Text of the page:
08 Mar I Am Woman, Hear Me Express My Valid Concerns
I once saw a post on Twitter where a woman described her experience after deciding not to move out of the way when someone walked towards her on the sidewalk. The experiment resulted in her bumping into a significant number of men compared to women—and it got me thinking: how often did I subconsciously move out of the way for others? How many times have I opted to walk on icy lawns or step onto the road to let someone by?
I realized this issue extended far beyond a walk to school. Women are constantly conditioned to mould our lives around others and to try our hardest to avoid being an obstacle. Studies I’ve read, and personal experience alone, have shown that women tend to downplay accomplishments, let concerns go unheard, and accommodate others because we’d rather adjust ourselves instead of causing trouble. Maybe that’s why the higher you go on a company’s hierarchy, the more men you see—CEOs are assertive, a behaviour women are told not to exhibit.
“Why are we afraid to make noise? Perhaps we’re afraid that by making our presence known, people will have more opportunities to think that we don’t belong there.”
Why are we afraid to make noise? Perhaps we’re afraid that by making our presence known, people will have more opportunities to think that we don’t belong there. Besides, if twenty-nine men all agree on a decision and one woman (validly) disagrees, that woman is seen as the outsider. The problem increases when you remember that any time a woman expresses a hint of emotion, she is immediately labelled hysterical and irrational, and is told to “calm down.” Yet, when a man raises his voice, he’s a confident leader, an alpha-type. The stereotypes are only exacerbated for women of colour.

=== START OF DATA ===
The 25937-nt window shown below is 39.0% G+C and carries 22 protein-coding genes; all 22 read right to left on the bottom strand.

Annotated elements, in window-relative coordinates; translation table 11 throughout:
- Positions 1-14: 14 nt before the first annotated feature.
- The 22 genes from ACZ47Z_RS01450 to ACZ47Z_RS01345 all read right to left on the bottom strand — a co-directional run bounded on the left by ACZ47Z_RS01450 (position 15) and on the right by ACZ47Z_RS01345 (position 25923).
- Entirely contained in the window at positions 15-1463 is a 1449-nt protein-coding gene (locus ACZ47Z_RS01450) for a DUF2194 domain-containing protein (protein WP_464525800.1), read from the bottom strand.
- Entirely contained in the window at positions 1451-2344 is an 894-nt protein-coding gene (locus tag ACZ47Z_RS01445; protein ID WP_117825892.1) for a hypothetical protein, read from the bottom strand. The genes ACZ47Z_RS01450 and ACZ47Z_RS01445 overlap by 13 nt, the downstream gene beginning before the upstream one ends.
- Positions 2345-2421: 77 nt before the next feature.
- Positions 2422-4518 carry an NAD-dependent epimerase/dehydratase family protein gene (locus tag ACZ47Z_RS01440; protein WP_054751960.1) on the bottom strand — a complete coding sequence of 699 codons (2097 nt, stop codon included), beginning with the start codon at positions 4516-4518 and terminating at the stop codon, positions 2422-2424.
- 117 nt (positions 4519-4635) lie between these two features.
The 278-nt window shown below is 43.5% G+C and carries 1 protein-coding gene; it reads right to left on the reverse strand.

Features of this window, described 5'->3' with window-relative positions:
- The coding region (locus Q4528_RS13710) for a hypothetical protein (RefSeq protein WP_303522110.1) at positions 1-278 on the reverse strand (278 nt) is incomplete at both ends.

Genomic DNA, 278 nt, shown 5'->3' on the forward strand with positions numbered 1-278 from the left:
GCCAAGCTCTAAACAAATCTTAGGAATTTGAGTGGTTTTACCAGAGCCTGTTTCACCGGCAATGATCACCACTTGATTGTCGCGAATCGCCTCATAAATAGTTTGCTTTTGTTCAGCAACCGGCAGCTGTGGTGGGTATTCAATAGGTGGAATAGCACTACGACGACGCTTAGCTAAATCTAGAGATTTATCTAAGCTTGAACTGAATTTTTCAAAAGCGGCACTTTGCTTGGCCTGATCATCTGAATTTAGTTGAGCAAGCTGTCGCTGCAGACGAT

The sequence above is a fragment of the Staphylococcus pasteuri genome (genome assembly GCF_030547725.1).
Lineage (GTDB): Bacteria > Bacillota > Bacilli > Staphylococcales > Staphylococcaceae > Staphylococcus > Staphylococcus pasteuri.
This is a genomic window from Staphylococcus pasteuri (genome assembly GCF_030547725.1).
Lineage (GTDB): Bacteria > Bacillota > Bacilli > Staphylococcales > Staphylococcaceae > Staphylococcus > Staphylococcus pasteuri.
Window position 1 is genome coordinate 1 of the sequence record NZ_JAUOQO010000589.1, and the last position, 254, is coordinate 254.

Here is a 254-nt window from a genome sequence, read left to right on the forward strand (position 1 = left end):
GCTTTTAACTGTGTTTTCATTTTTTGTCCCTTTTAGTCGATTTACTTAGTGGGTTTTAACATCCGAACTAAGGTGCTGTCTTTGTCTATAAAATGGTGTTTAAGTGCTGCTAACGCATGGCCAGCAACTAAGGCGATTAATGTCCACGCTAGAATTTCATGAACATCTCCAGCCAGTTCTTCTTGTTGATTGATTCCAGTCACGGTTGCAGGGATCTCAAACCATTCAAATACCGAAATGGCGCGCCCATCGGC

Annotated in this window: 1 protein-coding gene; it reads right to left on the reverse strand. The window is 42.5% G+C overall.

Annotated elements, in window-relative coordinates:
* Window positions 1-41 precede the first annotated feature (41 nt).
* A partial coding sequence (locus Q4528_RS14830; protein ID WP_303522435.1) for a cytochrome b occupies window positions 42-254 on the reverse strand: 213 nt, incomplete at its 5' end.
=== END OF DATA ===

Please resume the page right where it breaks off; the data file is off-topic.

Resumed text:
Once I became aware of the problem, I realized how much energy it took to be invisible. Can you imagine how powerful we’d feel if we were as considerate of our own needs as we are of others? Besides, our ideas and concerns are worthy of being expressed. I made a conscious decision to become more confrontational. I don’t mean in-your-face confrontational, but rather in the sense that I’m making my presence known. I’m not asking for a fight—I’m asking for acknowledgement.
If you’re a shy person, like me, who has tried to avoid confrontation your whole life, it’s all about taking baby steps. For instance, I was on a plane recently and the man in front of me leaned his seat so far back I couldn’t eat comfortably. I kindly asked him to move his seat up and he quickly complied. Even after the meal, he asked me how far back he could lean without causing me any discomfort. This tiny exchange, one act of putting my comfort over someone else’s, made me feel so empowered.
“If we want something, we should go for it, ask for it, or ask for help without the fear of sounding rude. Demand a little of the R-E-S-P-E-C-T we deserve.”
We, as women, need to let people know we’re in the room and our ideas and concerns are valid. Instead of downplaying our accomplishments so we don’t come off as “stuck up,” we should express them with confidence and reference them whenever someone questions our knowledge on the subject at hand. If we want something, we should go for it, ask for it, or ask for help without the fear of sounding rude. Demand a little of the R-E-S-P-E-C-T we deserve.
I wouldn’t be honest if I said confrontation won’t lead to conflict sometimes: you could ask for a raise and get rejected; you could speak up in a meeting and be interrupted. However, I do believe it’s better to try your best than be stagnant—persist until you can’t be ignored.
Finally, look out for other women—get them in the room, encourage them, and work as a team so you’re twice as noticeable.